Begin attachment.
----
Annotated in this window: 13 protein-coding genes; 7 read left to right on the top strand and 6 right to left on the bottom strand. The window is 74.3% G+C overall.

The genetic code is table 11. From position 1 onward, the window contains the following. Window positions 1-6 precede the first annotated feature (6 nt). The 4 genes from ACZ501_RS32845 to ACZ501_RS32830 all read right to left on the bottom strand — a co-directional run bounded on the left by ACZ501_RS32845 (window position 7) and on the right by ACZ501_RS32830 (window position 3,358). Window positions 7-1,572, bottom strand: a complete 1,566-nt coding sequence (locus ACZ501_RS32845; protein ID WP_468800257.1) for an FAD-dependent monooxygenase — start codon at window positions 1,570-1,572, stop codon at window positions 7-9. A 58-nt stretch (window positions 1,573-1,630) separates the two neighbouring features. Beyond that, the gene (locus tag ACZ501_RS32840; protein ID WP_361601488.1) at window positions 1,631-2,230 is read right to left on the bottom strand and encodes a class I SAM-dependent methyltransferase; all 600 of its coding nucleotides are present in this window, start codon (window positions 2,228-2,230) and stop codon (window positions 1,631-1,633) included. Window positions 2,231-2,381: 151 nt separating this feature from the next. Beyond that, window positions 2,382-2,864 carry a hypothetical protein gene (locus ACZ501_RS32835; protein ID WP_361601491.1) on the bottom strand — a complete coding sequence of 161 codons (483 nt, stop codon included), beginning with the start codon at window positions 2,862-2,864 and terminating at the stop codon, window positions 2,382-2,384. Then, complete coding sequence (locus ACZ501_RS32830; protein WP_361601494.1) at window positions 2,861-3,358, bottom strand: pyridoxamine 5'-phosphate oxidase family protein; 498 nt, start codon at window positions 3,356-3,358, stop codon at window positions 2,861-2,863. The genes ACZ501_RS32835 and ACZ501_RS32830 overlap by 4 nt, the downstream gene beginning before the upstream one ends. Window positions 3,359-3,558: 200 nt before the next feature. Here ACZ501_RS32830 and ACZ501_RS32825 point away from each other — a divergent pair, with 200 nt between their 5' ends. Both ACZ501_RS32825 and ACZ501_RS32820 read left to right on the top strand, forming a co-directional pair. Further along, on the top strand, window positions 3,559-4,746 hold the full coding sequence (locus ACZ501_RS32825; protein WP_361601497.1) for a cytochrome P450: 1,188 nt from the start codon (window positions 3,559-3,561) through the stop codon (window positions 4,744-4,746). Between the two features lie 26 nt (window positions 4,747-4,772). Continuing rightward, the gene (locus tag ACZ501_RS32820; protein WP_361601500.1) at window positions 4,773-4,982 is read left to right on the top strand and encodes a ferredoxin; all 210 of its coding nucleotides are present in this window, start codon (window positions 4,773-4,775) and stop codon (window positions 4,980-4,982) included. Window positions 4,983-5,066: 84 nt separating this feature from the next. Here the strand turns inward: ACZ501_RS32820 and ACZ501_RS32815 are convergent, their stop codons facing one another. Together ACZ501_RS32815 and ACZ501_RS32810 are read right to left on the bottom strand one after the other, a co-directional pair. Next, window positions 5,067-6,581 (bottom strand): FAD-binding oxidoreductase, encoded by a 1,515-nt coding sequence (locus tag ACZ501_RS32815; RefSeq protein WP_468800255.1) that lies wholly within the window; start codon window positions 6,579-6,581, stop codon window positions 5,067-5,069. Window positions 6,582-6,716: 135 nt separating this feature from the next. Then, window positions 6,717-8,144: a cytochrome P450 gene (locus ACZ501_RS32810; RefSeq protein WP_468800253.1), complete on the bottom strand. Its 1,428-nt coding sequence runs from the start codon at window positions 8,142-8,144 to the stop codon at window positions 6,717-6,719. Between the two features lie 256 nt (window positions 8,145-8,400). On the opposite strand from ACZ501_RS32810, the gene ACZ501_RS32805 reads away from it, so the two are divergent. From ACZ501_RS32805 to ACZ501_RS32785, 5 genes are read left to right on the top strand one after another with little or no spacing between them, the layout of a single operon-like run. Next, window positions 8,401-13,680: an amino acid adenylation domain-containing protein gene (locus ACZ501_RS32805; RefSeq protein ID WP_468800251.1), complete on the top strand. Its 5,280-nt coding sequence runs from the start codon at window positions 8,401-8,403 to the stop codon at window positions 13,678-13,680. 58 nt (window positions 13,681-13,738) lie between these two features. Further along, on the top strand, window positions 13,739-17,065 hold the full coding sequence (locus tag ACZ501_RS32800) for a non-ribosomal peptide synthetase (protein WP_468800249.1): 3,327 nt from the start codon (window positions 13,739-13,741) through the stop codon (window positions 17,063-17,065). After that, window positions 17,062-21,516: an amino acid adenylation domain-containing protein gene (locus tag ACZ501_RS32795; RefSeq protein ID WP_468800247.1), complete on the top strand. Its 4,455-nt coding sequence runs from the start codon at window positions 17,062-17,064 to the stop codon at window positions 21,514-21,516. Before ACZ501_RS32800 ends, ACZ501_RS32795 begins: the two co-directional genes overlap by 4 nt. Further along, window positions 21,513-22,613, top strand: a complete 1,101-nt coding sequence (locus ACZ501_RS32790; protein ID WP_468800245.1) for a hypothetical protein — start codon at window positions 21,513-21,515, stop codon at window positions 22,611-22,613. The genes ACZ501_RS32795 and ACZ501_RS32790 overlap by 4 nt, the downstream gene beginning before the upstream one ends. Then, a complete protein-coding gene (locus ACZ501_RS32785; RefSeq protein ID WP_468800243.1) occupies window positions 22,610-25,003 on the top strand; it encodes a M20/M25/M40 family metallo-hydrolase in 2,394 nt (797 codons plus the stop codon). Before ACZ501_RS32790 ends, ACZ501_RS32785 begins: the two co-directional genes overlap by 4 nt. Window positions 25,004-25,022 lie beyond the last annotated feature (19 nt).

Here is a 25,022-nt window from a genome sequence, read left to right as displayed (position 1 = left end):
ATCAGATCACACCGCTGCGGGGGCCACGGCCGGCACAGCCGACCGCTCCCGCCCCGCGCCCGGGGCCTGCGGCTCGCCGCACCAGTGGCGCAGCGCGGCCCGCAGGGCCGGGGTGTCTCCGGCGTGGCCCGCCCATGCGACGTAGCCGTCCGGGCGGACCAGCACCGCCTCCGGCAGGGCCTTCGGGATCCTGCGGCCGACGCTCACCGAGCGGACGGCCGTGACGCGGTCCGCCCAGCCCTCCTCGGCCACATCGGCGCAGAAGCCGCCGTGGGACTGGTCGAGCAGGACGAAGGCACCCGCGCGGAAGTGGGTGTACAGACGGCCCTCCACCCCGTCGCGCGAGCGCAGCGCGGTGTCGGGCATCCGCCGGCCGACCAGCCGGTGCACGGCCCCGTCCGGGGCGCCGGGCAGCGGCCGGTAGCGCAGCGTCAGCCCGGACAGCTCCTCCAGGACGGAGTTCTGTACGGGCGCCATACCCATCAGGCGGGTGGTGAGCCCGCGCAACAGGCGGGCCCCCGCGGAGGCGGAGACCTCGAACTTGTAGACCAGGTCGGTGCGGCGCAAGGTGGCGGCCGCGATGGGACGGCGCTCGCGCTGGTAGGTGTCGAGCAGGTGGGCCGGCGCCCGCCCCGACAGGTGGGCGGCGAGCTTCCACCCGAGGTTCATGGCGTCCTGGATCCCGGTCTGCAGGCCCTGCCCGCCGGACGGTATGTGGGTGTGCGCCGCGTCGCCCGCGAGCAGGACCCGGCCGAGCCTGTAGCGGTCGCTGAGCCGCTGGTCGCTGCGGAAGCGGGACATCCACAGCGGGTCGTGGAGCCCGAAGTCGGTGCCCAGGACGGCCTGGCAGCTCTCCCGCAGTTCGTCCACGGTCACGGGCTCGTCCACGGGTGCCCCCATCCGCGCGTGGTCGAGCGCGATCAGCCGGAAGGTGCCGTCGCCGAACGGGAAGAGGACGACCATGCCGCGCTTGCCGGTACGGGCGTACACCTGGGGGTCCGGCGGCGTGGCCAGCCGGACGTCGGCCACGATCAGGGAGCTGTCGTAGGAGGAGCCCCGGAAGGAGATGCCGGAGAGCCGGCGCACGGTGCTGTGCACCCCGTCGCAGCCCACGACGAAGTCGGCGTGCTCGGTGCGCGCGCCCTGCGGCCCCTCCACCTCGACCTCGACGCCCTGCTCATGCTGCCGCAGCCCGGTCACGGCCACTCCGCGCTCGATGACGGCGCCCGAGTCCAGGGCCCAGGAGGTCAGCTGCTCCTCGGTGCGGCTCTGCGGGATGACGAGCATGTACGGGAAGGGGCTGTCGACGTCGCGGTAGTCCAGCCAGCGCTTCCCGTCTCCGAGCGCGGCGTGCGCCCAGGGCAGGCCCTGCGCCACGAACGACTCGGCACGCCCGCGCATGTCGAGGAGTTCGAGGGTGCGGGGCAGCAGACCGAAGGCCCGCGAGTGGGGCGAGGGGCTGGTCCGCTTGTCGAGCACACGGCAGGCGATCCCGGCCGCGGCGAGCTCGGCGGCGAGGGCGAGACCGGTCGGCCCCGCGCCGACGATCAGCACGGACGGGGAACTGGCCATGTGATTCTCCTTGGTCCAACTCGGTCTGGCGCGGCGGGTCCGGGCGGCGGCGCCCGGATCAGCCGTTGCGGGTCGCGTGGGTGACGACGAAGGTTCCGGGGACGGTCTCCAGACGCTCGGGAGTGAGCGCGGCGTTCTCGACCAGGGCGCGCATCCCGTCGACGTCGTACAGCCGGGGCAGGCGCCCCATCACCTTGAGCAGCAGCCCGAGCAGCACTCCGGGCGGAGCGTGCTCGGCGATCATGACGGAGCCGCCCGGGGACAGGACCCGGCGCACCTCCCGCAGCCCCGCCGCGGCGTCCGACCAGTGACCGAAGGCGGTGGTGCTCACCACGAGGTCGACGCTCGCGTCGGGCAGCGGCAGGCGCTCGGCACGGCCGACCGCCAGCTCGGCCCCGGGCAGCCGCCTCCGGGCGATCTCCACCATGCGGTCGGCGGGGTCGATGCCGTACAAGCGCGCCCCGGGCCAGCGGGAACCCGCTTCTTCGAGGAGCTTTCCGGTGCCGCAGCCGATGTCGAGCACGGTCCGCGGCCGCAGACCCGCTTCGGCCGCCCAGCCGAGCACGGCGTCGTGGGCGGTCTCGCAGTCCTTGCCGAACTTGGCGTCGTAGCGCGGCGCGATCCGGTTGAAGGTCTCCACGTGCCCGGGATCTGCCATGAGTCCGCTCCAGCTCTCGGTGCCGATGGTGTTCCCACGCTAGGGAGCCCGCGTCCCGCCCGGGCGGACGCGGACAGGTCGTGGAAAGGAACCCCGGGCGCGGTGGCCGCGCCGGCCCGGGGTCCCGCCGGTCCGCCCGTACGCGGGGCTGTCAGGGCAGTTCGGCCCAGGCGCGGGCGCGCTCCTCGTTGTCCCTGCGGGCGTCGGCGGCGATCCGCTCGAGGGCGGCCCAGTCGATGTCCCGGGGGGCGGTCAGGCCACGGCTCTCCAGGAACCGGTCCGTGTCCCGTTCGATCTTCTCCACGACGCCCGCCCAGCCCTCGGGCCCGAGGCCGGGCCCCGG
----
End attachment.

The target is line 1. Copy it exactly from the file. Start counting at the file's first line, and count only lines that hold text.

Annotated in this window: 13 protein-coding genes; 7 read left to right on the top strand and 6 right to left on the bottom strand. The window is 74.3% G+C overall.